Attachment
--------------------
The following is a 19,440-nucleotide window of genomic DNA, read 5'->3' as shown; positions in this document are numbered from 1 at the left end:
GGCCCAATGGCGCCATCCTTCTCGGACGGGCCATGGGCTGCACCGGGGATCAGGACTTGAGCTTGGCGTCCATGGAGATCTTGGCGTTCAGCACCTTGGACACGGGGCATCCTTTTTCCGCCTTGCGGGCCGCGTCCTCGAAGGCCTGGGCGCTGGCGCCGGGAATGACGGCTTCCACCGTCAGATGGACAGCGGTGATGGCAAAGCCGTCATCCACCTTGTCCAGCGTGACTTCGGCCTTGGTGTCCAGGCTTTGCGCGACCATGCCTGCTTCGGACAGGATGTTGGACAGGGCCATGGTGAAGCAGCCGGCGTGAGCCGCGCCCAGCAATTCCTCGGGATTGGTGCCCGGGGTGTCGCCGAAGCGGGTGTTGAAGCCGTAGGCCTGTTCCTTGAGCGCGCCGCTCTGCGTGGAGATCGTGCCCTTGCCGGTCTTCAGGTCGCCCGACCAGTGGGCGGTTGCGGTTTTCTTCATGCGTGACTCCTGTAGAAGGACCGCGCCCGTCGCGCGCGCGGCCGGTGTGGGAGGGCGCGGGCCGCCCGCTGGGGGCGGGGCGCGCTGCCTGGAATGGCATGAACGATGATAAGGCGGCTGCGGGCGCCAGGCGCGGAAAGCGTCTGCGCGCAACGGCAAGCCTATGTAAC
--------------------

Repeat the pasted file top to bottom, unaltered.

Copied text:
The following is a 19,440-nucleotide window of genomic DNA, read 5'->3' as shown; positions in this document are numbered from 1 at the left end:
GGCCCAATGGCGCCATCCTTCTCGGACGGGCCATGGGCTGCACCGGGGATCAGGACTTGAGCTTGGCGTCCATGGAGATCTTGGCGTTCAGCACCTTGGACACGGGGCATCCTTTTTCCGCCTTGCGGGCCGCGTCCTCGAAGGCCTGGGCGCTGGCGCCGGGAATGACGGCTTCCACCGTCAGATGGACAGCGGTGATGGCAAAGCCGTCATCCACCTTGTCCAGCGTGACTTCGGCCTTGGTGTCCAGGCTTTGCGCGACCATGCCTGCTTCGGACAGGATGTTGGACAGGGCCATGGTGAAGCAGCCGGCGTGAGCCGCGCCCAGCAATTCCTCGGGATTGGTGCCCGGGGTGTCGCCGAAGCGGGTGTTGAAGCCGTAGGCCTGTTCCTTGAGCGCGCCGCTCTGCGTGGAGATCGTGCCCTTGCCGGTCTTCAGGTCGCCCGACCAGTGGGCGGTTGCGGTTTTCTTCATGCGTGACTCCTGTAGAAGGACCGCGCCCGTCGCGCGCGCGGCCGGTGTGGGAGGGCGCGGGCCGCCCGCTGGGGGCGGGGCGCGCTGCCTGGAATGGCATGAACGATGATAAGGCGGCTGCGGGCGCCAGGCGCGGAAAGCGTCTGCGCGCAACGGCAAGCCTATGTAAC